Speak softly and get a big raise
THIS YEAR the Legislature should be thankful it is being dubbed the "kangaroo court" session for flaying Gov. Linda Lingle's cabinet and judicial nominees.
If the public and the press had been more alert, the 2007 Legislature would be known as the "$20 million pay raise Legislature."
Almost by reflex, Hawaii politicians are quick to promise a transparent Legislature and state government.
Then, with diligent work and bipartisan effort, the same leaders are able to shroud their sneakiest political acts.
In a stunning piece of opacity, the Legislature last year came up with a way to give everyone -- lawmakers, state officials and judges -- a pay raise, without once being held responsible for the raise.
The constitutional amendment offered by the Legislature and approved by the voters created yet another salary commission (the last one finished its work in 2004) that would meet and set raises. To get the money, all the Legislature had to do was ... nothing.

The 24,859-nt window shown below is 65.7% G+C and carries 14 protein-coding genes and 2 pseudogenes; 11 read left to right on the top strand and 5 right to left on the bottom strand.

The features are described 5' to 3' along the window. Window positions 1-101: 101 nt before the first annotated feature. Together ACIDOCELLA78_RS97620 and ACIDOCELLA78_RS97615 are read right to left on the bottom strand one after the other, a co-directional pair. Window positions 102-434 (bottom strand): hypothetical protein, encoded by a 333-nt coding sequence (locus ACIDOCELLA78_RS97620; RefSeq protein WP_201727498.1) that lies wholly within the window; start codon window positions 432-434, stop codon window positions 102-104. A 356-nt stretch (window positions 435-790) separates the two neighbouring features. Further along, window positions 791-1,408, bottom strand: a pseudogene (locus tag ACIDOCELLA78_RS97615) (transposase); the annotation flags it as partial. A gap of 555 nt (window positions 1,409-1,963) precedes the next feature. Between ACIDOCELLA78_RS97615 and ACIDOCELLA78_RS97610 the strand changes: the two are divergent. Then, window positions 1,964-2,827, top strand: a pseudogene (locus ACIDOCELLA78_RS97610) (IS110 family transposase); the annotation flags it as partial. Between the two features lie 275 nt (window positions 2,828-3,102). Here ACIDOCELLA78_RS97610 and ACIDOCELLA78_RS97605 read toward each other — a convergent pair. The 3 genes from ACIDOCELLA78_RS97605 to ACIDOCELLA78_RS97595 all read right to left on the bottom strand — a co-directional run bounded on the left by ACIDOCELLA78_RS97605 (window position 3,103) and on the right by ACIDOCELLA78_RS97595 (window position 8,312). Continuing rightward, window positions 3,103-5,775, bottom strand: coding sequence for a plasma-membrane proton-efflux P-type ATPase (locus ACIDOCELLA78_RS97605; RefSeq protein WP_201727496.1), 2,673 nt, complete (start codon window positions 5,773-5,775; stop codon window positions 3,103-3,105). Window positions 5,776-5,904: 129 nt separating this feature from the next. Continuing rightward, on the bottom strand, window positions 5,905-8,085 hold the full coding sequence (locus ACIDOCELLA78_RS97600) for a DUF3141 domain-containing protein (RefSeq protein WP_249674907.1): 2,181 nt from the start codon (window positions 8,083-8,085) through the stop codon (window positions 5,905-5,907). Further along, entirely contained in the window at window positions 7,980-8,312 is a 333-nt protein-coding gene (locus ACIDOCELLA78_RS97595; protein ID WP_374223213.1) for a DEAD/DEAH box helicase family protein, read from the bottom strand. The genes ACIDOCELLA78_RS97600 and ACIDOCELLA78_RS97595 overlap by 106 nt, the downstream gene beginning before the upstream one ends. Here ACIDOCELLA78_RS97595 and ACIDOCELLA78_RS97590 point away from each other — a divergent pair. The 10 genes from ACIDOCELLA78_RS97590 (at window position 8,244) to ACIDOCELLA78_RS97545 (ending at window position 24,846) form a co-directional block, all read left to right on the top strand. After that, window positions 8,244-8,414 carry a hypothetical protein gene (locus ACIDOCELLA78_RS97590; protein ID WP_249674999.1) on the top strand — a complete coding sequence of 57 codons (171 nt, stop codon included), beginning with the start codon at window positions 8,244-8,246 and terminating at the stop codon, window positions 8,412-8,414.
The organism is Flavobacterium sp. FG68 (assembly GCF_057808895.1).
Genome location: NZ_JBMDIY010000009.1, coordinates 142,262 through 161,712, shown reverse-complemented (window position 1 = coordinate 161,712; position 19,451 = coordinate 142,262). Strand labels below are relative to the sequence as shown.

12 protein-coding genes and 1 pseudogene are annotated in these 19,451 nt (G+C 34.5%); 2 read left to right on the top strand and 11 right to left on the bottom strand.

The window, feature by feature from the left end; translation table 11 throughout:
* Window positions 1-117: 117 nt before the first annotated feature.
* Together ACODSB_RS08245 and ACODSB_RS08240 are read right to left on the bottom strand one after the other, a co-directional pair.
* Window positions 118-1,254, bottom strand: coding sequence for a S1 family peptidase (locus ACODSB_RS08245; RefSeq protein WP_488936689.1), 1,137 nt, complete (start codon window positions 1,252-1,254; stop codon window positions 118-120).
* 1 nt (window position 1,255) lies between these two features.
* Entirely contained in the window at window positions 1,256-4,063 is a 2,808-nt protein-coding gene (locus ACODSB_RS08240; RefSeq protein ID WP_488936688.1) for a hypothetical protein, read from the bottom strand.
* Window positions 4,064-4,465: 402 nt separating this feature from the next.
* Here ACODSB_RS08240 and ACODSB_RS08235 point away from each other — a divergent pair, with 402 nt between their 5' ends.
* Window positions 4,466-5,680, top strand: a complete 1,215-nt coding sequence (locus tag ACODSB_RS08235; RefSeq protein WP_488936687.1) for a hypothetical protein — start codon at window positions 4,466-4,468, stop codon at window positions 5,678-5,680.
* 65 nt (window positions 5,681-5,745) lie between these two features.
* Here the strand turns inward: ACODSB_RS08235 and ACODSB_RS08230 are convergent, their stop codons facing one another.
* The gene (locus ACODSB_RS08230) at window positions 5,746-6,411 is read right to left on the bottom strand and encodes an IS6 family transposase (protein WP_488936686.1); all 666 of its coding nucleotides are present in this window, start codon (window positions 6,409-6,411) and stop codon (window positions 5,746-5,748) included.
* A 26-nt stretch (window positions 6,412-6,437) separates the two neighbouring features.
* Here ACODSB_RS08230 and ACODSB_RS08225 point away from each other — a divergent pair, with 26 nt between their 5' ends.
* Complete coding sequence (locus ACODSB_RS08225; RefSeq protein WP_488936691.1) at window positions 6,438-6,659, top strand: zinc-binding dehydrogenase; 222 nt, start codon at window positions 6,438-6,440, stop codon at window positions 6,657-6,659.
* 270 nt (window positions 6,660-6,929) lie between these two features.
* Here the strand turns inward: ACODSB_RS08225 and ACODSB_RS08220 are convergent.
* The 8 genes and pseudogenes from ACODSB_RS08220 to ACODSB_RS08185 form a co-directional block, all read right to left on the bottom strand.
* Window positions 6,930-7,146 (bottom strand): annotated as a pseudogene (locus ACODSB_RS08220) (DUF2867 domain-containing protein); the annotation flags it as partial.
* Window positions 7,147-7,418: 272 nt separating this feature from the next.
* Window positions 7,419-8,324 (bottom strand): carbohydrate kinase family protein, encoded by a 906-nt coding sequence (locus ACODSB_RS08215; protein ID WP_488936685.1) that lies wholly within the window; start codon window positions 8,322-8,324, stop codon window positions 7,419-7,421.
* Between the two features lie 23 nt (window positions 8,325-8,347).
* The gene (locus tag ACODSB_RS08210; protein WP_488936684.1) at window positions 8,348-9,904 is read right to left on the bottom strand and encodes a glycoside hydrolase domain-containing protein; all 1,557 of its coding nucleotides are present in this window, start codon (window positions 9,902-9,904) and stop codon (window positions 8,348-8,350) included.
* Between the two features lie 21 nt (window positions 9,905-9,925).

If the Legislature didn't stop the raises, all that was required was to keep on checking the mailbox for a fatter check. By 2014, the increases in salaries will amount to $20 million.
The commission's first meeting was Dec. 28. I suppose Dec. 25 was already booked and probably there were a lot of open meeting rooms during the week between Christmas and New Year's. The commissioners made sure all the meetings were open to the public -- they just never told anybody they were holding meetings.
Senate President Colleen Hanabusa, who said her leadership of the Senate would be marked with "transparency," held no hearings into the $20 million expense. House Speaker Calvin Say was equally disinclined to publicize the raises. And the state administration of Gov. Linda Lingle also decided there was no need to improve on the legislative silence, except to publish the 508-page report on the Human Resources Department Web page, under the catchy heading of "HRD Information Central."
The House Democrats, the Senate Democrats, the House Republicans and the Senate Republicans each had a caucus meeting about their pay raises and then reacted with public, bipartisan silence.
Such legislative quietude is usually reserved for inquiries into what happened to a bill that, after being approved by all committees, just never makes it to the floor for a vote because someone didn't like it.
Now, after years pass and lawmakers watch their pay go from $37,500 to $57,582, they will all agree that silence is truly golden.